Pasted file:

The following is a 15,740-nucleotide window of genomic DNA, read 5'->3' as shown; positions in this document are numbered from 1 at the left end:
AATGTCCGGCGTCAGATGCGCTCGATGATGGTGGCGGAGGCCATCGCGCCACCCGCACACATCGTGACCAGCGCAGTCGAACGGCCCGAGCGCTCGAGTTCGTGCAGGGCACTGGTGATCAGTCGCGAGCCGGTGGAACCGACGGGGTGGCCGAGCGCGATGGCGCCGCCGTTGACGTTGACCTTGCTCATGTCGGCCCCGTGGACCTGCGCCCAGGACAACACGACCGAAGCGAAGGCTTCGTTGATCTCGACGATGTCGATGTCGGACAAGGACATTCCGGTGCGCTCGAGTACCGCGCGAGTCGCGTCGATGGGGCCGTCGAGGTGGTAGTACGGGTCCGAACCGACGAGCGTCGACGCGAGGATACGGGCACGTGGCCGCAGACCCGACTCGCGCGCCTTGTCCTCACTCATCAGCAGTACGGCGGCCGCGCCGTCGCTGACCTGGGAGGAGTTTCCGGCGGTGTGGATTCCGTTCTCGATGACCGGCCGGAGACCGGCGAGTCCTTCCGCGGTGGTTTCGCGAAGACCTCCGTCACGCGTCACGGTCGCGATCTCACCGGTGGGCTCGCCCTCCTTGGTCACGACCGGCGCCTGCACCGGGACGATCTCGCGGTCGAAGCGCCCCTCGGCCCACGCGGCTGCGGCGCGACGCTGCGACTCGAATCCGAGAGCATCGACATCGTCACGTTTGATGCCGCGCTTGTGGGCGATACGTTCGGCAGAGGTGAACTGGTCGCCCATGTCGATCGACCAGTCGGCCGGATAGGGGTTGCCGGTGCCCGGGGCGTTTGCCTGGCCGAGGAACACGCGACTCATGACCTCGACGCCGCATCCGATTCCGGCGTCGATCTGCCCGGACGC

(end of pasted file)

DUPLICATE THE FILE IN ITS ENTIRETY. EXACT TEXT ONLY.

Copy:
The following is a 15,740-nucleotide window of genomic DNA, read 5'->3' as shown; positions in this document are numbered from 1 at the left end:
AATGTCCGGCGTCAGATGCGCTCGATGATGGTGGCGGAGGCCATCGCGCCACCCGCACACATCGTGACCAGCGCAGTCGAACGGCCCGAGCGCTCGAGTTCGTGCAGGGCACTGGTGATCAGTCGCGAGCCGGTGGAACCGACGGGGTGGCCGAGCGCGATGGCGCCGCCGTTGACGTTGACCTTGCTCATGTCGGCCCCGTGGACCTGCGCCCAGGACAACACGACCGAAGCGAAGGCTTCGTTGATCTCGACGATGTCGATGTCGGACAAGGACATTCCGGTGCGCTCGAGTACCGCGCGAGTCGCGTCGATGGGGCCGTCGAGGTGGTAGTACGGGTCCGAACCGACGAGCGTCGACGCGAGGATACGGGCACGTGGCCGCAGACCCGACTCGCGCGCCTTGTCCTCACTCATCAGCAGTACGGCGGCCGCGCCGTCGCTGACCTGGGAGGAGTTTCCGGCGGTGTGGATTCCGTTCTCGATGACCGGCCGGAGACCGGCGAGTCCTTCCGCGGTGGTTTCGCGAAGACCTCCGTCACGCGTCACGGTCGCGATCTCACCGGTGGGCTCGCCCTCCTTGGTCACGACCGGCGCCTGCACCGGGACGATCTCGCGGTCGAAGCGCCCCTCGGCCCACGCGGCTGCGGCGCGACGCTGCGACTCGAATCCGAGAGCATCGACATCGTCACGTTTGATGCCGCGCTTGTGGGCGATACGTTCGGCAGAGGTGAACTGGTCGCCCATGTCGATCGACCAGTCGGCCGGATAGGGGTTGCCGGTGCCCGGGGCGTTTGCCTGGCCGAGGAACACGCGACTCATGACCTCGACGCCGCATCCGATTCCGGCGTCGATCTGCCCGGACGC